In this post I would like to share with you a thing that blinds a spiritual sight and what increases it.

As I was listening to Rudolf Steiner’s “How to Know Higher Worlds” audiobook, I could not agree more with what he said about spiritual blindness.

He said that those who are quick to point out negative qualities in people as well as to criticize are the ones that are blind.

There are plenty of YouTubers making videos on “exposing” “false teachers” and so forth, but all this shows that those people are earth-bound; they have only physical eyes to see, but their higher faculties are dormant.

Were they awake, they would not be so harshly pointing fingers at others, as they would know how much dirt there is within themselves.

Those people who are quick to criticize and look for the negative are asleep. They don’t allow their spiritual faculties to awaken because they deny the food of the soul. The food of the soul is seeing positive in people and situations, because that which is good and positive is close to perfection which is God.

Thus, the way to remain earth-bound, shut off from things higher, is to be quick to “expose” and to criticize, whether in word or thought. And the way out of the captivity of the physical senses and into the expansion of the spirit is to try to see in everything and everyone that which is good.

Another great point that Rudolf Steiner made in his “How to Know Higher Worlds” book was about reverence. He said that a person cannot become an adept unless he develops the quality of reverence.

I could not agree more. It was in India that I learnt this beautiful quality that is so rare in the West. The vast majority of westerners who come to learn from the East appear completely disrespectful to the eyes of wise Eastern teachers.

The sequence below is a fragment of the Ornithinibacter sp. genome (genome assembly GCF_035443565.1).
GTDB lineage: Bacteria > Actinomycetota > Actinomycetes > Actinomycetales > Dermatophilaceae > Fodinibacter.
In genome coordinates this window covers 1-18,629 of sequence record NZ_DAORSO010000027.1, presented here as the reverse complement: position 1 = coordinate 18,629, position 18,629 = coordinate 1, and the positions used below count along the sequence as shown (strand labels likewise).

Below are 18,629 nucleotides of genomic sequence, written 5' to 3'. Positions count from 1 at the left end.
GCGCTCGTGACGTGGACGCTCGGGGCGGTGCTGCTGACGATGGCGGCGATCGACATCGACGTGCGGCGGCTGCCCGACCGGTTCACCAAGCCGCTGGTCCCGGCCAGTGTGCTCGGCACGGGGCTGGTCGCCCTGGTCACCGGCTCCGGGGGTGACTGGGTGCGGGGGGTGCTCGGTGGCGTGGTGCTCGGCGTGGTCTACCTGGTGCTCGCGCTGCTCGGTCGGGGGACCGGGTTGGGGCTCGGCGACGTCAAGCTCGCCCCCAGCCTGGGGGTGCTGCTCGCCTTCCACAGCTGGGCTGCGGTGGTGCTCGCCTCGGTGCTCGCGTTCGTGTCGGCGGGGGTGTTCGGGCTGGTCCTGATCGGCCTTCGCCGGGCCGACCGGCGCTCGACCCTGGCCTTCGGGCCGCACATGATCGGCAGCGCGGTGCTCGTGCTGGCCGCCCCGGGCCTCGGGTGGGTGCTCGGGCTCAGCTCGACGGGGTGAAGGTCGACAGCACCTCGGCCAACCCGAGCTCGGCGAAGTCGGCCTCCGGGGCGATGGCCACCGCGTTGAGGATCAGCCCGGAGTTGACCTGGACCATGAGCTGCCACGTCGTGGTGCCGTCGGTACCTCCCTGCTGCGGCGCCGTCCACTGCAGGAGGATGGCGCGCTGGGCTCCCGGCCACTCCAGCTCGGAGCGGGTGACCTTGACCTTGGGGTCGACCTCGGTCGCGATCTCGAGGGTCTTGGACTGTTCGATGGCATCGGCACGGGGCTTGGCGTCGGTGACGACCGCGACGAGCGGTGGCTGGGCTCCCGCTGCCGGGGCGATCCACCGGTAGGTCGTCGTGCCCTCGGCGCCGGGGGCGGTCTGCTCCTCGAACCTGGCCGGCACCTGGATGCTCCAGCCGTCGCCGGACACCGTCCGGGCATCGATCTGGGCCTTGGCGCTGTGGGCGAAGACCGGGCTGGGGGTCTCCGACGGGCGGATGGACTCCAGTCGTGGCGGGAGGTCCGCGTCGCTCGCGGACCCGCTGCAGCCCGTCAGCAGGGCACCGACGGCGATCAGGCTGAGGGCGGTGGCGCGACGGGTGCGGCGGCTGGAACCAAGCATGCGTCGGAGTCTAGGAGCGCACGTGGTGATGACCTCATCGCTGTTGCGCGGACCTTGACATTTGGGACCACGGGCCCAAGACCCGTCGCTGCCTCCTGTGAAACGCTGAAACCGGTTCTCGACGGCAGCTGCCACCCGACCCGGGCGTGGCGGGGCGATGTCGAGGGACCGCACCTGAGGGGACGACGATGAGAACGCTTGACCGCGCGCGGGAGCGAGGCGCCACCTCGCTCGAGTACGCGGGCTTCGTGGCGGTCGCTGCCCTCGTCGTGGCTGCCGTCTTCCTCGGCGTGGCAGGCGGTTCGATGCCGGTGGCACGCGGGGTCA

Such people will never get wisdom as nothing is sacred to them. In their eyes everything loses sanctity, and Jesus told not to throw pearls to the swine. Thus, Eastern teachers remain silent witnessing such immaturity.

From the comments that I receive I also have the ability to see who can spiritually grow and who cannot. Reverence is missing in westerners, respect for teachers is largely gone, and this prevents them from becoming true adepts.

In the East this beautiful quality is still widely prevalent. This keeps the channel open to the blessings of teachers and spirit beings. The way then becomes opened for spiritual aspirants to progress.

In the East, not only spiritual, but all sorts of teachers are revered. We know of stories how martial art masters were almost worshiped by their students. By reverence I don’t mean becoming a slave or giving your soul to your teacher; what I mean is deep respect and child-like wonder, if they are on a much higher level.

This is such a beautiful quality to develop. It opens the doors of the spirit. Reverence could be expressed not only towards a teacher but towards an inanimate object as well. The way that I see it, it’s better to revere a statue than to feel respect for nothing.

I remember those beautiful days of  the childhood of my spirituality, when in India I revered the goddess Tara and she even appeared in the dream of my ex, telling him that he lost me because he did not appreciate what he had. Those days will always be sweet to remember, because at that time the beautiful quality of respect and reverence awoke in me, largely due to the vibrations of India.

That reverence grew and flourished, and it was transferred from statues to people and then to the Divine itself, which I revere as Truth. Also, I strongly believe that it’s because of reverence that my beloved Thai meditation teacher blessed me and opened my eyes to the religious texts of Buddhism. Without my reverence he would not have opened his heart to me, this I strongly feel.

Even if I think about my own case, were I ever to have physical students, without reverence they would never become a part of the circle. If they aren’t grown up enough to respect a teacher,  I would never teach such an individual the hidden things of nature that I was allowed to see. I don’t cast my pearls to the swine.

Thus, the importance of striving to see positive qualities in people and everything else, and opening yourself up to an ability to hold something sacred. Such a way of being feeds the soul, awakens dormant faculties, and opens you up to receive valuable teachings from others.

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